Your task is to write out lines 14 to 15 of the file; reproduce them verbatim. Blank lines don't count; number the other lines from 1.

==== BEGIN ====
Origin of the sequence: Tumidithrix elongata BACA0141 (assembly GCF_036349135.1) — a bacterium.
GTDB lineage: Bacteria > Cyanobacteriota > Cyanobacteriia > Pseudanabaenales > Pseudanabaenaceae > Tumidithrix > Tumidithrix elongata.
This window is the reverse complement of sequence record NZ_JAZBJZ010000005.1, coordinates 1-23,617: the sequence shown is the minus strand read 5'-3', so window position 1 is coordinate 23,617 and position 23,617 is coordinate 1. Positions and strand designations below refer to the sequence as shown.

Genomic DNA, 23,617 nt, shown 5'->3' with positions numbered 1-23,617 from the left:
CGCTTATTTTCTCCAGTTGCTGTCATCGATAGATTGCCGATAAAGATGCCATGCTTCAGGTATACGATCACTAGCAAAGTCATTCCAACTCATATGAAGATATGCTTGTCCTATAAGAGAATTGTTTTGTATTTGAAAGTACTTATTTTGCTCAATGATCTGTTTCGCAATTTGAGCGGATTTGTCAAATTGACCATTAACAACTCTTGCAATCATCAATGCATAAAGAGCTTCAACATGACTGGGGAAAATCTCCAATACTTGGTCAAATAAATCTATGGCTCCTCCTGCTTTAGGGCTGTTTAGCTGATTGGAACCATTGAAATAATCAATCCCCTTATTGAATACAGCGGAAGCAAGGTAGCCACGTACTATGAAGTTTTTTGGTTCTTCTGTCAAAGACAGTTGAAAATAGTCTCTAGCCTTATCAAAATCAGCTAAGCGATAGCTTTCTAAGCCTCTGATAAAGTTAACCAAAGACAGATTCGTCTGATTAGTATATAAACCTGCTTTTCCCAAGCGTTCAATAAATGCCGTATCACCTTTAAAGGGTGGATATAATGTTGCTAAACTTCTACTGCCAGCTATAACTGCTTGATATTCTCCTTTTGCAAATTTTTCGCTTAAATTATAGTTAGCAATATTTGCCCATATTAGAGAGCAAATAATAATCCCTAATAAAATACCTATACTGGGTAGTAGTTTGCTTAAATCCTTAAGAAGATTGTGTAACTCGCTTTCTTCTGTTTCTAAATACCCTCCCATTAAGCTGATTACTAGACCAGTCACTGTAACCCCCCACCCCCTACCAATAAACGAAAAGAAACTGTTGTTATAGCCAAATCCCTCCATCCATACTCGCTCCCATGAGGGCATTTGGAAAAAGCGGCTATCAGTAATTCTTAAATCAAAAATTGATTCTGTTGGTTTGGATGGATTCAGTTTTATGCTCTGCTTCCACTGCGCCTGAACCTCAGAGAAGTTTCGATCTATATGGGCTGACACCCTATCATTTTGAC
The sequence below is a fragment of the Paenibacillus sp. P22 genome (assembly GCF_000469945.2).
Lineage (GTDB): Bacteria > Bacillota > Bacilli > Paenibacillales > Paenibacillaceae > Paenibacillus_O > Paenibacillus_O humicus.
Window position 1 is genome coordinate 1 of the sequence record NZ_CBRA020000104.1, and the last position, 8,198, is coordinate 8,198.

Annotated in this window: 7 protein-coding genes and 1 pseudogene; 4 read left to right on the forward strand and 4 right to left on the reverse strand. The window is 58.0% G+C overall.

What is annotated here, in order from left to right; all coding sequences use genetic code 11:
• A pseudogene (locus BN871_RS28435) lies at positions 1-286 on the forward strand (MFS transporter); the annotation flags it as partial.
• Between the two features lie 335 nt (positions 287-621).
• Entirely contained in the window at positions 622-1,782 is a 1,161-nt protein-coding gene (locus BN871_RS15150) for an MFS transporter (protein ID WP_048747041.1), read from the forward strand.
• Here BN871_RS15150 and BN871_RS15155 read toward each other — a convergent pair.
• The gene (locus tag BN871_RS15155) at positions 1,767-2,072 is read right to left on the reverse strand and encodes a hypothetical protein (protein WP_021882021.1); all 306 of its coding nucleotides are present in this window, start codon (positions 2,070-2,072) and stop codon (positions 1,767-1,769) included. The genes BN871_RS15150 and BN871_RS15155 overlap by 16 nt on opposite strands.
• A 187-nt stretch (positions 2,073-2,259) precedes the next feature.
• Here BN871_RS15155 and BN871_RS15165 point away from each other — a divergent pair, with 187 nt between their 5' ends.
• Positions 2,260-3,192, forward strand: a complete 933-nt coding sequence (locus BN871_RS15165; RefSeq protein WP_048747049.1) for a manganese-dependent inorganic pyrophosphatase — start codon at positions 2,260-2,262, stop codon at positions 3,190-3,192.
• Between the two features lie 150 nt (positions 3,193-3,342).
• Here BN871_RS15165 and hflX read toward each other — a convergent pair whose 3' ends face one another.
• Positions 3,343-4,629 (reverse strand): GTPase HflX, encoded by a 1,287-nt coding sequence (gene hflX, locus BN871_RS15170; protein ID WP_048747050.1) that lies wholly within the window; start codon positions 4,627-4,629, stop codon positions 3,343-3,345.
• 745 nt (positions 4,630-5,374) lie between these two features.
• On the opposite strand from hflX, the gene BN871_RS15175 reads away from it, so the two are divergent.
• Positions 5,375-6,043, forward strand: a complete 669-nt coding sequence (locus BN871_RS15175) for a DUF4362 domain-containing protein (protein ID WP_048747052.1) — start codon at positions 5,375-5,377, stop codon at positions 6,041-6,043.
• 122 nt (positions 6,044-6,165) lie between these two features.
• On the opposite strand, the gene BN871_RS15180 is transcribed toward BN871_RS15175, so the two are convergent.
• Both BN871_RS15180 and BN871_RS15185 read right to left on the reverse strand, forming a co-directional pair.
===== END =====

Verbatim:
• Here BN871_RS15150 and BN871_RS15155 read toward each other — a convergent pair.
• The gene (locus tag BN871_RS15155) at positions 1,767-2,072 is read right to left on the reverse strand and encodes a hypothetical protein (protein WP_021882021.1); all 306 of its coding nucleotides are present in this window, start codon (positions 2,070-2,072) and stop codon (positions 1,767-1,769) included. The genes BN871_RS15150 and BN871_RS15155 overlap by 16 nt on opposite strands.